Foreign Minister Héctor Timerman rejected allegations about an alleged “discrediting operation” by Argentina’s ambassador to the Vatican Juan Pablo Cafiero to stop the election of former Buenos Aires city archbishop Jorge Mario Bergoglio as the new pope and denied that the government has changed its opinion about now Francis.
“We have never changed our position towards the Pope. We thought we had to take part in something that is a great honour to Argentineans and a great thrill for those of us who are believers,” Timerman pointed out.
His statements come after certain opposition sectors accused Kirchnerite officials and political leaders of “changing” their opinion towards Bergoglio following his appointment to head the Roman Catholic Church.
In that sense, Timerman rejected the opposition’s claims and stressed the significance of having a Latin America pontiff “who for the first time in the history of Christianity will sit in the Chair of Saint Peter,” an event he considered “will essentially change the relation of the Church with our people.”
For the head or Argentina’s diplomacy, currently in Washington to attend an OAS meeting, media versions about ambassador Cafiero's alleged plot against the election of Bergoglio as pope are a “vile trick”.
“Accusing the government of Argentina and a man as Juan Pablo Cafiero, with his career and the respect he has for his job, (that he) pretended to change the decision of 117 cardinals from the whole world with a report that we allegedly wrote is a vile trick,” the Foreign Minister assured.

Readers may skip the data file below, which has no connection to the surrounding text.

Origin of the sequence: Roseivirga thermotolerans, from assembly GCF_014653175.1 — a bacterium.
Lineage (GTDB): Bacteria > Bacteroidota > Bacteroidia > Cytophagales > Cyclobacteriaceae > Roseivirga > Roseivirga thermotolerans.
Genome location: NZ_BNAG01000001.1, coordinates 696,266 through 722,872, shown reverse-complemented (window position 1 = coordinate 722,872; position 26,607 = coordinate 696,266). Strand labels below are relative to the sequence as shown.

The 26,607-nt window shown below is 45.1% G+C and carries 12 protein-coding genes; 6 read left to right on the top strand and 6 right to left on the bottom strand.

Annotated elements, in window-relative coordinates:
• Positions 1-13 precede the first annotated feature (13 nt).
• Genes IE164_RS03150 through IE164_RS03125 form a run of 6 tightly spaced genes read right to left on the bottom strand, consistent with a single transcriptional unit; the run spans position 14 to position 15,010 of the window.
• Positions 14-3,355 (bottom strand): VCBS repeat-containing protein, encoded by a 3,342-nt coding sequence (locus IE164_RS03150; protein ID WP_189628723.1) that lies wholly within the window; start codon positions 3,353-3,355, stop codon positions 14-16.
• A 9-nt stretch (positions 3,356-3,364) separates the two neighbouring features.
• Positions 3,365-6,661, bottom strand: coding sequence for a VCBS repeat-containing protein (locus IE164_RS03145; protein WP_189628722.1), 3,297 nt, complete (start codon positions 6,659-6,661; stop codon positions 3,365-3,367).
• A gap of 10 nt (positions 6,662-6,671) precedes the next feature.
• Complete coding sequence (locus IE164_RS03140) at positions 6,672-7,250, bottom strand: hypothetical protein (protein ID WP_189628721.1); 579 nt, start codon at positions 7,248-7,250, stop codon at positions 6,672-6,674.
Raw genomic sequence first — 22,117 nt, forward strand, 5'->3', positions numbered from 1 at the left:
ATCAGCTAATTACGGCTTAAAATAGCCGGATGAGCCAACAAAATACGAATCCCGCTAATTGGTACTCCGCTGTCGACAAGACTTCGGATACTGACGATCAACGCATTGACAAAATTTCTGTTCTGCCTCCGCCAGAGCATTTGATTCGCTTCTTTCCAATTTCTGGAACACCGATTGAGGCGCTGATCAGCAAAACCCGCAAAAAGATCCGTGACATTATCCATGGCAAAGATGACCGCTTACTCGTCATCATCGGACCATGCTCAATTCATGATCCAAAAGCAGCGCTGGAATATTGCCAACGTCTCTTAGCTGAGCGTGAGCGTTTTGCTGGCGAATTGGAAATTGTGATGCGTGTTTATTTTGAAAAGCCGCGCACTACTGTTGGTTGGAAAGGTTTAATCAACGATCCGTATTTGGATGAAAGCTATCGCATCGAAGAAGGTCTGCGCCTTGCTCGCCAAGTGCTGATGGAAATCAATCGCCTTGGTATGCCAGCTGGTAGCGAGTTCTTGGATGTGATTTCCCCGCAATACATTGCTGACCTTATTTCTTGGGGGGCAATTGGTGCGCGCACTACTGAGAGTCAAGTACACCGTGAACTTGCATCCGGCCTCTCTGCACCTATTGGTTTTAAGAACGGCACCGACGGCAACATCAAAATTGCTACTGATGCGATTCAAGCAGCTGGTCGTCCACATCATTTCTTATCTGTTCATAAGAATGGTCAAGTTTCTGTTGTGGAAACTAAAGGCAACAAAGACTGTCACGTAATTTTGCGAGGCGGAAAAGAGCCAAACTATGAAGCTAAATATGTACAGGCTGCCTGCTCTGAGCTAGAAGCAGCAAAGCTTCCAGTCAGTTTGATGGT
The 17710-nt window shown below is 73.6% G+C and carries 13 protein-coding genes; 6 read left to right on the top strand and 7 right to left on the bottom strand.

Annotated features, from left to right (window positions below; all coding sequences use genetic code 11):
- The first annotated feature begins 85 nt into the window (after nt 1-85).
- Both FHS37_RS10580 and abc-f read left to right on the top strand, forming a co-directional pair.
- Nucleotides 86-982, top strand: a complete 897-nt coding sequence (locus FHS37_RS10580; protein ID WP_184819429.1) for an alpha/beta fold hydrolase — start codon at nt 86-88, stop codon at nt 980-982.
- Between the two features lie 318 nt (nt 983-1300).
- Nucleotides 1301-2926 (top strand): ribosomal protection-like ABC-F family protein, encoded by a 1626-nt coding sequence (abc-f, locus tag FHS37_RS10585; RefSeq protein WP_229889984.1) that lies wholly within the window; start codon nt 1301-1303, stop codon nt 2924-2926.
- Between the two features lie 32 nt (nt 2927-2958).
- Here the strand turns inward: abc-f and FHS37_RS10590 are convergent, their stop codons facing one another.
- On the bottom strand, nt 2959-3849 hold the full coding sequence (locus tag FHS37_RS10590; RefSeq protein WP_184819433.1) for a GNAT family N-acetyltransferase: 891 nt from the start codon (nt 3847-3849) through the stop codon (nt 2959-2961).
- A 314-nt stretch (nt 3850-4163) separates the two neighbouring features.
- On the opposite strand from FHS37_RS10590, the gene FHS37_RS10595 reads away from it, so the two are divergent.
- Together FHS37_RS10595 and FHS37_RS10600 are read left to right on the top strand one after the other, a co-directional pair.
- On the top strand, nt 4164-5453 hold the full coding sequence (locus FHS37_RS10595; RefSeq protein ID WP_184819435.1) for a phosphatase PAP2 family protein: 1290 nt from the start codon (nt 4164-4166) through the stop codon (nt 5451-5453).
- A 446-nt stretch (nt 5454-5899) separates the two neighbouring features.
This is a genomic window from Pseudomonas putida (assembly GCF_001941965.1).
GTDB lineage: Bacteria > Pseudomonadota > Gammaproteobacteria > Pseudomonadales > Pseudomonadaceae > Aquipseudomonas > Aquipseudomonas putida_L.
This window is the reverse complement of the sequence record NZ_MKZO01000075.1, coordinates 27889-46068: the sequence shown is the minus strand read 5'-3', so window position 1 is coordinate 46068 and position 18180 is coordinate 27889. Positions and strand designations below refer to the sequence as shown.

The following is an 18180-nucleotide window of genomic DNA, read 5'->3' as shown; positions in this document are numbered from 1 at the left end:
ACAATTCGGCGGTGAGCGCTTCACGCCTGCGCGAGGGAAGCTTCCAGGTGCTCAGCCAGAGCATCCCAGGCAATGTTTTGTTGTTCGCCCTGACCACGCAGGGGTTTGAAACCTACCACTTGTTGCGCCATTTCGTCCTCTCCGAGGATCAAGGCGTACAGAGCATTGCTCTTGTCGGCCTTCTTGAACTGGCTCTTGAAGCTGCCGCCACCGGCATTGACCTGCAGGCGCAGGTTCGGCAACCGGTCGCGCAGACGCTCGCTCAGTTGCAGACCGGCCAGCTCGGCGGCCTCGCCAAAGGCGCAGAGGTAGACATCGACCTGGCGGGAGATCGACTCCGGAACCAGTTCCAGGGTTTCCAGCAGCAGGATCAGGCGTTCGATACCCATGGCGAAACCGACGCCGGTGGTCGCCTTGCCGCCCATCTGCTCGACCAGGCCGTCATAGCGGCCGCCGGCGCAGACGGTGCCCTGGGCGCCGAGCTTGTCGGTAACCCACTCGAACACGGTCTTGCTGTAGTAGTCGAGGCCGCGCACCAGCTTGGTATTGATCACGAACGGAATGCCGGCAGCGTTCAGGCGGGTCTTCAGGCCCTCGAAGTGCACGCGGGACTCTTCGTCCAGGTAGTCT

The Italian media reported during the process for the election of the pope to succeed Benedict XVI that the Argentine government (but did not mention ambassador Cafiero) was involved in the distribution of a short profile of Cardinal Bergoglio among some of his peers, (as it had done eight years ago in the previous Vatican conclave when he was the second most voted) questioning his alleged ‘passive’ attitude during the last military dictatorship.
Furthermore some of the more radical and militant references of the Kirchnerite arch, such as the Mothers of Plaza de Mayo in the person of chairwoman Hebe de Bonafini as well as the picket leader Luis D’Elía, both of them admirers of many succumbed dictators actually used insulting language to refer to the newly elected Pope.
Even Cristina Fernandez’ first reaction to the first Argentine born pope was rather cold and distant: “We hope Pope Francis will be able to achieve a larger degree of fraternity between the people of the world and we also hope he can achieve a meaningful task for the region”.
Likewise, “let’s hope he will send a message to the great powers so they will engage in dialogue. That he will manage to talk those wielding the power, those who have weapons and financial might, into looking at the emerging countries and promote civilized dialogue”.